Back in November of 2014, i was out of malt for brewing beer and i was so extremely low on money. So, i thought, that it would be fun to try to make my own malt. So i went to a local feed store and bought a 5kg of feed barley. Surprisingly it wasn’t very dirty with foreign seeds and stuff. Of course information about source or variety of the barley was out of the question.
Anyway, i took it home, gave it a very good rinse and weighed 4kg. I didn’t measure at that point the original moisture content of raw barley, but i assumed it to be 12%, which is a logic number, i guess.
I did 8-hr steeps followed by 8-hour aeration phases and i was measuring each time the weight of the lot
||T~13C. Outside on my front portch, with tap water in a big bowl
||T~19C. I moved it to my basement, for some reason i didn’t note. Aeration time.
||T~13C. Again, outside of the house, covered in water.
||T=15. The barley had started to chit now. I moved it to my fermentation chamber, at my basement and split the quantity.
Half of it went into a rotating plastic vessel, from water container, and the other half in a large baking pan.
After a few days, i checked for degree of modification, and at some point i decided that the conversion was completed. Drying was very difficult.
At first i put the grain inside my fermentation chamber (an old fridge), with a floor heater-blower, regulated by an STC-1000, at 50C. It didn’t do much because the air flow wasn’t correct and the sealing of the fridge couldn’t let moisture out. Frequently i was opening the door in order to let the moist air out and let new dry inside, and wiped all the surfaces of the fridge which was dripping wet!
After 10 hours or so i moved the malt to my kitchen. It’s a very old model, without a fan, and with a very bad thermostat. I tried to regulate it by manually and hours of attention but the temperature frequently was rising over 50C. Finaly i decided to terminate the drying-kiln phase with an hour at 80C.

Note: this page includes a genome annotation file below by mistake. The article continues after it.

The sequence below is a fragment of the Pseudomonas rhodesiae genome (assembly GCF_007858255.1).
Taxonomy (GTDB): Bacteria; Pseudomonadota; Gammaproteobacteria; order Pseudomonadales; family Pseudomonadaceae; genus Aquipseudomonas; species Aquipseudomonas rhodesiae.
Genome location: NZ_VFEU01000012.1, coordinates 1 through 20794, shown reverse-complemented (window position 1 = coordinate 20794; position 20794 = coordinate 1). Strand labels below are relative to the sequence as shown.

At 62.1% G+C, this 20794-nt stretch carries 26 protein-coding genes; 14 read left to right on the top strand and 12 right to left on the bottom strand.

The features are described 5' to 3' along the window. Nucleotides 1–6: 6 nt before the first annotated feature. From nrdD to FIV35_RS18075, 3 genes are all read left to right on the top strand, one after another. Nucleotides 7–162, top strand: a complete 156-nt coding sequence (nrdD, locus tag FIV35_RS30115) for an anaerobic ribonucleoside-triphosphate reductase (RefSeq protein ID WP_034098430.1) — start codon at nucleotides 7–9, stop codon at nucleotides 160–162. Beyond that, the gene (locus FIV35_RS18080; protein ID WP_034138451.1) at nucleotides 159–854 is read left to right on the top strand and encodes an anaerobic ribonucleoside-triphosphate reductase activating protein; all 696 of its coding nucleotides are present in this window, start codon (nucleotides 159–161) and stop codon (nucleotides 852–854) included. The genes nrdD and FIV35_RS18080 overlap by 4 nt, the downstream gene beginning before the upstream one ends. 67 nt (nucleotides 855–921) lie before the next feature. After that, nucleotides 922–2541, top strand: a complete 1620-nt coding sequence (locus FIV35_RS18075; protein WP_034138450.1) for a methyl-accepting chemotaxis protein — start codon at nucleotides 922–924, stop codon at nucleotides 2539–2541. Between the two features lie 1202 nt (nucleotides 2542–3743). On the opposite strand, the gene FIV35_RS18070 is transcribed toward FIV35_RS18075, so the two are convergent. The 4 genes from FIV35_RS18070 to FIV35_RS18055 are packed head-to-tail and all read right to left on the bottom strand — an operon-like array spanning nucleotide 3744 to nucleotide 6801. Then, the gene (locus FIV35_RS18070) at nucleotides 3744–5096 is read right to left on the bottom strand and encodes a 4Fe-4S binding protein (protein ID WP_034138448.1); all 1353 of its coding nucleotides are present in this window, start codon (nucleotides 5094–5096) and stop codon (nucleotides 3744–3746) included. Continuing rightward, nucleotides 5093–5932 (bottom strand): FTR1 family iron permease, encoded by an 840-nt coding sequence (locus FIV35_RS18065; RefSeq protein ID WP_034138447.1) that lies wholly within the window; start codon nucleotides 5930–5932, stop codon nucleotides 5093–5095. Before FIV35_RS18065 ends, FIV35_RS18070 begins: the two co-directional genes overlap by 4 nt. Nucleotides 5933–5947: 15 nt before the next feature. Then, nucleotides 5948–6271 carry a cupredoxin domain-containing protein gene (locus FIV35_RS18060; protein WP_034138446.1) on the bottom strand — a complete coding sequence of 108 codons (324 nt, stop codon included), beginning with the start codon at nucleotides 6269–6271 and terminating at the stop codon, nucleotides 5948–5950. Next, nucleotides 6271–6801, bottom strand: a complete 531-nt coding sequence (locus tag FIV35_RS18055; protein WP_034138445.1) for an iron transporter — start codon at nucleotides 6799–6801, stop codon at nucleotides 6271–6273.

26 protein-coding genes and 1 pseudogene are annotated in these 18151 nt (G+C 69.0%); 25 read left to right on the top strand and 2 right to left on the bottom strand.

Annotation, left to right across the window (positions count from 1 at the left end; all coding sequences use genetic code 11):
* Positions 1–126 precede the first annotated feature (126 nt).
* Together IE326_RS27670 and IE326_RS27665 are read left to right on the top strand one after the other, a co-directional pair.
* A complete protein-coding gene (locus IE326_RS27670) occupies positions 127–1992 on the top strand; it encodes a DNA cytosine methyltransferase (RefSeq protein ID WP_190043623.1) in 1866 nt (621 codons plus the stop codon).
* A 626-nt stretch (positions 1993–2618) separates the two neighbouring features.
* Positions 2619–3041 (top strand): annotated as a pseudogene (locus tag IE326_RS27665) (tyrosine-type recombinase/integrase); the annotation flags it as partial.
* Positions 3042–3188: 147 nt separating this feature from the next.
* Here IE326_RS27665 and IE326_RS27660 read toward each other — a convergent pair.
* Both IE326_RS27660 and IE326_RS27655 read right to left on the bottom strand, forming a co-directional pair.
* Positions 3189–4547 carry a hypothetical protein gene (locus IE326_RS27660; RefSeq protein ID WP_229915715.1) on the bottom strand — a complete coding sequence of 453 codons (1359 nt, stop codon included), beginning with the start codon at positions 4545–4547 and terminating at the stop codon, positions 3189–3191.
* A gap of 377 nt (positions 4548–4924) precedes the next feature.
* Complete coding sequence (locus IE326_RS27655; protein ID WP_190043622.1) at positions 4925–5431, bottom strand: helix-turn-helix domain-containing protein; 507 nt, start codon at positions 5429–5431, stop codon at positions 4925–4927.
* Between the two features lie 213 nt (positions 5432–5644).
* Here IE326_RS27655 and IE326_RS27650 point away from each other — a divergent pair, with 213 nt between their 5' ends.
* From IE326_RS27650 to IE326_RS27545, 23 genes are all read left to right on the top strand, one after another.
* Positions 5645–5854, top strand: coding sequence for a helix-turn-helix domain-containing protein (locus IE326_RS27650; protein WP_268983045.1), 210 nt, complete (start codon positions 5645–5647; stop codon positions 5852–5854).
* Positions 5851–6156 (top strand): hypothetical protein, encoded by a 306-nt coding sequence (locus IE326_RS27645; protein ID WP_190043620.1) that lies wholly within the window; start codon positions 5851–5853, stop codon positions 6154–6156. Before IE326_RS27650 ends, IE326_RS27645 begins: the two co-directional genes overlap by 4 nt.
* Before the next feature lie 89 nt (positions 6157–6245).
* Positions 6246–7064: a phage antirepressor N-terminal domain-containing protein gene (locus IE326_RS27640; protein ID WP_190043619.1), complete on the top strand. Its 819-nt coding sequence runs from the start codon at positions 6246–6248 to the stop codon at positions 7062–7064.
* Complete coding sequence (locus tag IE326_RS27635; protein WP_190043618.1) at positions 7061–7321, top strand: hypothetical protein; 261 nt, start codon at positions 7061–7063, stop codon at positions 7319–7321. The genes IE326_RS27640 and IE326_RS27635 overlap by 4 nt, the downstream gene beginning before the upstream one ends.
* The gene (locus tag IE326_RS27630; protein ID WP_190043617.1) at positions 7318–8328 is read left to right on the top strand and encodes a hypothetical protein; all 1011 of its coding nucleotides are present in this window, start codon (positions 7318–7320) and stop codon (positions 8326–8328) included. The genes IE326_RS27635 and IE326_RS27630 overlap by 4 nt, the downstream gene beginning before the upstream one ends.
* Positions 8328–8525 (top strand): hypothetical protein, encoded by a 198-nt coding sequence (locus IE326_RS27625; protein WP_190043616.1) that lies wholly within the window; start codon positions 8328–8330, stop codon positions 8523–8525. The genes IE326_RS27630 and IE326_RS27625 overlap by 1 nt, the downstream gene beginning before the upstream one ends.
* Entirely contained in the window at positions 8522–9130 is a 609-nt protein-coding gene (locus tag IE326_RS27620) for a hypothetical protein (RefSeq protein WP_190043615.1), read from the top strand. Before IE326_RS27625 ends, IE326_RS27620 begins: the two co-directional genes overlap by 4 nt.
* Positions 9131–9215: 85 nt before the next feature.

It was obvious that the moisture was not down to at least 10%. The rootlets couldn’t fall off the grain. So a large amount stayed attached.
After a few days i did the final test, a brew with this malt. At the time i had no crusher, so i tried to crush them with a kitchen food processor. The crush was far off ideal, since i had lot’s of flour-like material and at the same time whole uncrushed malt. Nonetheless i tried it in a mash.
It was a very long mash, with multiple steps, in order to be sure that my mash schedule helped the low quality malt i produced.
- 200’@64-67C followed by mashout
- Boiled the wort for 90 minutes with addition of 15g Magnum@60 minutes and 15g Saaz @10minutes.
- OG:1.030 at 11.5l
Efficiencies according to biabacus excel spreadsheet:
- Efficiency into kettle: 56.5
- End of boil efficiency: 52.0
- Efficiency into fermenter: 45.0
I coold the wort with a copper chiller and then pitched a yeast i had harvest from previous fermentation US-05. It was smelling funny, but i pitched it anyway.
After fermenting was over, FG was 1.013 but i think i has an infection for sure:
It was smelling kind of funny as well. I think it’s the harvested yeast to blame. But bottled it, since i had nothing to loose and that was the colour of the beer, right after bottling. I guess i had kilned the malt at higher temperatures, that gave it this colour:
I did try it once it had some weeks to stablize. I had no foaming from the bottle, carbonation was as expected and the taste was not very off from a light ale. I didn’t drink this batch.
The whole epxerience was very fun and educational. Future malt batches will be improved!